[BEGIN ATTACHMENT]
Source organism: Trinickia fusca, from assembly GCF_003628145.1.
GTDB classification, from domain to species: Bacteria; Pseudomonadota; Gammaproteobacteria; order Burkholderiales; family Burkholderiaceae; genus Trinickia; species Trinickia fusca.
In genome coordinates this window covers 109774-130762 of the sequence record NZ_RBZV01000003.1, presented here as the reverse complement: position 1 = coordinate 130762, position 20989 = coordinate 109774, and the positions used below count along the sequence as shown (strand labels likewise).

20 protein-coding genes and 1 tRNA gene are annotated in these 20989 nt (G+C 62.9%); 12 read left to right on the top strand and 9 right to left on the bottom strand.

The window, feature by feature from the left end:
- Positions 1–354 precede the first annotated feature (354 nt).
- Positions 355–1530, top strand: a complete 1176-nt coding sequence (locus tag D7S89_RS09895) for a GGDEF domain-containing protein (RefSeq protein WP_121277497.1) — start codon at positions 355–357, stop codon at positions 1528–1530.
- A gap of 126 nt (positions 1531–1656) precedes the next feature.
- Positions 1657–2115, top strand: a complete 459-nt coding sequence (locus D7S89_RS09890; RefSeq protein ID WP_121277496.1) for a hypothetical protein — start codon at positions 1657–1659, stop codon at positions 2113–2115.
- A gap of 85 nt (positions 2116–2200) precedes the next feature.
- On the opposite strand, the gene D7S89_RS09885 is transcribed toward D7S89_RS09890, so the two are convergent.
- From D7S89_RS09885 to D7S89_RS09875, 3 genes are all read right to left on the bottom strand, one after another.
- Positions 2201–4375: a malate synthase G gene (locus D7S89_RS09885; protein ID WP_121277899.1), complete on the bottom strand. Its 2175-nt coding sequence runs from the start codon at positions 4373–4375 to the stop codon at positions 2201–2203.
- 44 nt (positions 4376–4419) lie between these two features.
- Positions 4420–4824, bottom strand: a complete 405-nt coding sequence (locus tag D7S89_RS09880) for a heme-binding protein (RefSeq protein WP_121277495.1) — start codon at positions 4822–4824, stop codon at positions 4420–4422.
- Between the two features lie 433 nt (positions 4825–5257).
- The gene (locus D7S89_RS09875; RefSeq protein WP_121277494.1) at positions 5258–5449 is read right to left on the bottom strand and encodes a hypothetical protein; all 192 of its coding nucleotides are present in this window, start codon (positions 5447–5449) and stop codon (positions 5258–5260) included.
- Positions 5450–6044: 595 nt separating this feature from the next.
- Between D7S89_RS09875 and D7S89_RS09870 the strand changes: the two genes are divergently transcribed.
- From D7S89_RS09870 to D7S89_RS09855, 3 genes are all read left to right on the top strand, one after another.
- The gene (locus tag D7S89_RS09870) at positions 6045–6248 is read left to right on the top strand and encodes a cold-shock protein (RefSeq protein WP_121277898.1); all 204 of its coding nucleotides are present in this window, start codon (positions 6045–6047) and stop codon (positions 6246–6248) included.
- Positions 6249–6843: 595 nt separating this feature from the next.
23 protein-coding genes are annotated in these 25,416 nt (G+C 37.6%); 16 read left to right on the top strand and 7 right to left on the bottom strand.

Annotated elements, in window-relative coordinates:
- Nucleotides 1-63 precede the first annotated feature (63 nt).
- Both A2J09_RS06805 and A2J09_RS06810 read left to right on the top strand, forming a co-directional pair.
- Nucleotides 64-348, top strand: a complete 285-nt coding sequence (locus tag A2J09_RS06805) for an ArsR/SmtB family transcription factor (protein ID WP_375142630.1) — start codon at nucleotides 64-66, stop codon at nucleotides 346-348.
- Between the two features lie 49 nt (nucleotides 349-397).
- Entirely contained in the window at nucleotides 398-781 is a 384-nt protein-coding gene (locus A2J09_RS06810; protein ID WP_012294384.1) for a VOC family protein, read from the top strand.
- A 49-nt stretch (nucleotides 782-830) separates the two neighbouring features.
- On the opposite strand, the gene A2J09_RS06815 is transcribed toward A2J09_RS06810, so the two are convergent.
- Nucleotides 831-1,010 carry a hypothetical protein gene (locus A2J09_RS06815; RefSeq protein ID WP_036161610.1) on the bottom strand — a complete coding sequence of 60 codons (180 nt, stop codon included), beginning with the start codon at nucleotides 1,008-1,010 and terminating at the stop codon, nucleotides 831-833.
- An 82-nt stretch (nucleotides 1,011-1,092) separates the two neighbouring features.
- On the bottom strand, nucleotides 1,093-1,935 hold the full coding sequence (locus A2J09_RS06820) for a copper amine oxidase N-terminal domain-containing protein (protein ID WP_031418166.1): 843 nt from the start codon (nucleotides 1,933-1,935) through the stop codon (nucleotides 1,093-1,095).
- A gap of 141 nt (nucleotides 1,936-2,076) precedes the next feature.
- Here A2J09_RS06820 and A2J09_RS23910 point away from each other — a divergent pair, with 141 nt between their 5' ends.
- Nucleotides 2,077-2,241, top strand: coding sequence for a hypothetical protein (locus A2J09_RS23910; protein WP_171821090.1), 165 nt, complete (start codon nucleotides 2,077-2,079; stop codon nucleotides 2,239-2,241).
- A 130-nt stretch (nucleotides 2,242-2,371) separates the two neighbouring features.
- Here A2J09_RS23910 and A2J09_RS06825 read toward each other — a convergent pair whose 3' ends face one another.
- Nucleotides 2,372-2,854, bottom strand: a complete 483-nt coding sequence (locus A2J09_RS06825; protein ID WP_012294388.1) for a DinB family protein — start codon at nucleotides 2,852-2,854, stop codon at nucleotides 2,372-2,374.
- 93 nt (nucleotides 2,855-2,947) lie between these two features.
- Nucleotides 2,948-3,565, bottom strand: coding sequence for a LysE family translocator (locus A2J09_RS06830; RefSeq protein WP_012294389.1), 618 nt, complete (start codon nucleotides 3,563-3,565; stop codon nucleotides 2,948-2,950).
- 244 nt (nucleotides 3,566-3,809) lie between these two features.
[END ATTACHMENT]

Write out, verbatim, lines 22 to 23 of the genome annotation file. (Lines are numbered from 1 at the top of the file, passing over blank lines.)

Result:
- Positions 6249–6843: 595 nt separating this feature from the next.
23 protein-coding genes are annotated in these 25,416 nt (G+C 37.6%); 16 read left to right on the top strand and 7 right to left on the bottom strand.